New law bans invasive and destructive feral pigs

Betty Little

October 23, 2013

State Senator Betty Little announced legislation she sponsored banning the importation and possession of Eurasian boar, known as feral swine, was signed into law by Governor Andrew M. Cuomo on Tuesday, October 22. 

Senator Little had worked closely with the New York State Department of Environmental Conservation (DEC), and environmental organizations, including the Adirondack Council, to develop and build support for the measure. 

“When we talk about invasive species, asian clams, zebra mussels and  milfoil come to mind, not wild pigs,” said Senator Betty Little.  “But many upstate counties, including in the North Country, have reported feral swine and these animals are highly destructive posing a threat to livestock, wild animals, native plants, crops and orchards.  Addressing this issue now will save money and property.”

“Invasive wild boars have already damaged Adirondack Park farms and forests and they are a serious threat to the park’s environmental health and economic future,” said Adirondack Council Executive Director William C. Janeway. “We commend Senator Elizabeth Little of Queensbury for sponsoring and promoting this bill in conjunction with the Assembly. We thank Governor Andrew Cuomo for signing it into law.”

A 2012 USDA study on feral swine in New York concluded that, “breeding populations are thought to be a result of escaped swine from shooting preserves and breeding facilities.”  The removal of 35 boars in Clinton County beginning in July 2011 cost the DEC and a division of the USDA $68,000 or more than $2,600 per animal.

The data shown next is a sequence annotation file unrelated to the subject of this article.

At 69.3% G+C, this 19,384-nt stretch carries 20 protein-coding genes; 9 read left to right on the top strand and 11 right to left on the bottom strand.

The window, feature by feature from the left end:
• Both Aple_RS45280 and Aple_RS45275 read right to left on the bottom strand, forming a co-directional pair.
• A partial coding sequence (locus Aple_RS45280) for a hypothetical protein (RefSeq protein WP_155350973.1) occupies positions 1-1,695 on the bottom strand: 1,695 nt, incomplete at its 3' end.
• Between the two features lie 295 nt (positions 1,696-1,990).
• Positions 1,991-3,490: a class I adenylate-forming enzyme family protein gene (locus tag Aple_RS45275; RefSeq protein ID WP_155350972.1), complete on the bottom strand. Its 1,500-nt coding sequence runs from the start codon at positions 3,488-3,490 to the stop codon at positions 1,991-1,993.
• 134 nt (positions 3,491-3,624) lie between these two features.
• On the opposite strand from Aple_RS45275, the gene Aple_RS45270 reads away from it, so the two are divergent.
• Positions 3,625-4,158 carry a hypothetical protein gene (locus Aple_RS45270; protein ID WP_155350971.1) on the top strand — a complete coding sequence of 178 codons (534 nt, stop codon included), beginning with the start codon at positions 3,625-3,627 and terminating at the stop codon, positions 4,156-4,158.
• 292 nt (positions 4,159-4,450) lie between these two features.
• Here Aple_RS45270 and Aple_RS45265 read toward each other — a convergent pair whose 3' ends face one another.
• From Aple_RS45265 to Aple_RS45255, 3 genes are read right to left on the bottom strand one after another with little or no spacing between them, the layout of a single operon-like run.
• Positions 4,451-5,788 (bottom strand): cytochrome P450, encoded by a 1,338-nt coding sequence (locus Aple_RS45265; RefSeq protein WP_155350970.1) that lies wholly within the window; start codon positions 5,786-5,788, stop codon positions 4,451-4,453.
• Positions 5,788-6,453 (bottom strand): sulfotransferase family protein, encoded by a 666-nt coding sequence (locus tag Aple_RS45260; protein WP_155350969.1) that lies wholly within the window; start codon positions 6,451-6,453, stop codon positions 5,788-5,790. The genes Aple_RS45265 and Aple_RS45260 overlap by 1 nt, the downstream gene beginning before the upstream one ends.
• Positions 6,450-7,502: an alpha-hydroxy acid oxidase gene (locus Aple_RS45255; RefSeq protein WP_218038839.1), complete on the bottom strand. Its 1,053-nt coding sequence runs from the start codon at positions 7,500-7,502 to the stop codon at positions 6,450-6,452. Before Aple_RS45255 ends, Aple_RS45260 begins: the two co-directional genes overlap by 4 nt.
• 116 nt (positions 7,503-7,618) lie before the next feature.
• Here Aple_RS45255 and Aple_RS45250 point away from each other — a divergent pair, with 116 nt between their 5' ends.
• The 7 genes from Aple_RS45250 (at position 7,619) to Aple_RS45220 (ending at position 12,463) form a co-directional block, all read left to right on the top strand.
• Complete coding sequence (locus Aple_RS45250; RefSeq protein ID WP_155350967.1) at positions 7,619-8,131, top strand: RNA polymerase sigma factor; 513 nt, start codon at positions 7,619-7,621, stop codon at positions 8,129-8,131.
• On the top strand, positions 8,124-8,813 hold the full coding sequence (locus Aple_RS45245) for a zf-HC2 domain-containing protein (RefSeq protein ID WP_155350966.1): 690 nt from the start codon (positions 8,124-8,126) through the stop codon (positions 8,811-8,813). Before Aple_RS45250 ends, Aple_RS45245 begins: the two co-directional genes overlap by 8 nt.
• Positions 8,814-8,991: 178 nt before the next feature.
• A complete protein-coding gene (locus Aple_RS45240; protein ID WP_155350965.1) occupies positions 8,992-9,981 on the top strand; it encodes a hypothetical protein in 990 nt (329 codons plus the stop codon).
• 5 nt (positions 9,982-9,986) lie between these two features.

Eurasian boars are difficult to contain due to their size and aggressive nature.  Eurasian boars mature in 6 to 10 months and can breed up to twice a year, with litters averaging 6-8 piglets.

The new law immediately prohibits the importation, breeding or release to the wild of Eurasian boar, prohibits the possession, sale, distribution or transportation of Eurasian boar effective on September 1, 2015, and authorizes the Department of Environmental Conservation (DEC) to adopt rules and regulations necessary to implement and administer this new section of law.

The measure also adds a section to the Environmental Conservation Law providing a definition of "Eurasian boar" that specifically excludes domesticated pigs.

Fines of $500 would be imposed for the first and second violations of the law with penalties increasing to $1,000 or more for subsequent violations.

Other groups supporting the legislation include the Northeast Organic Farming Association of New York, the Nature Conservancy, Environmental Advocates of New York, Catskill Mountainkeeper, Humane Society and ASPCA.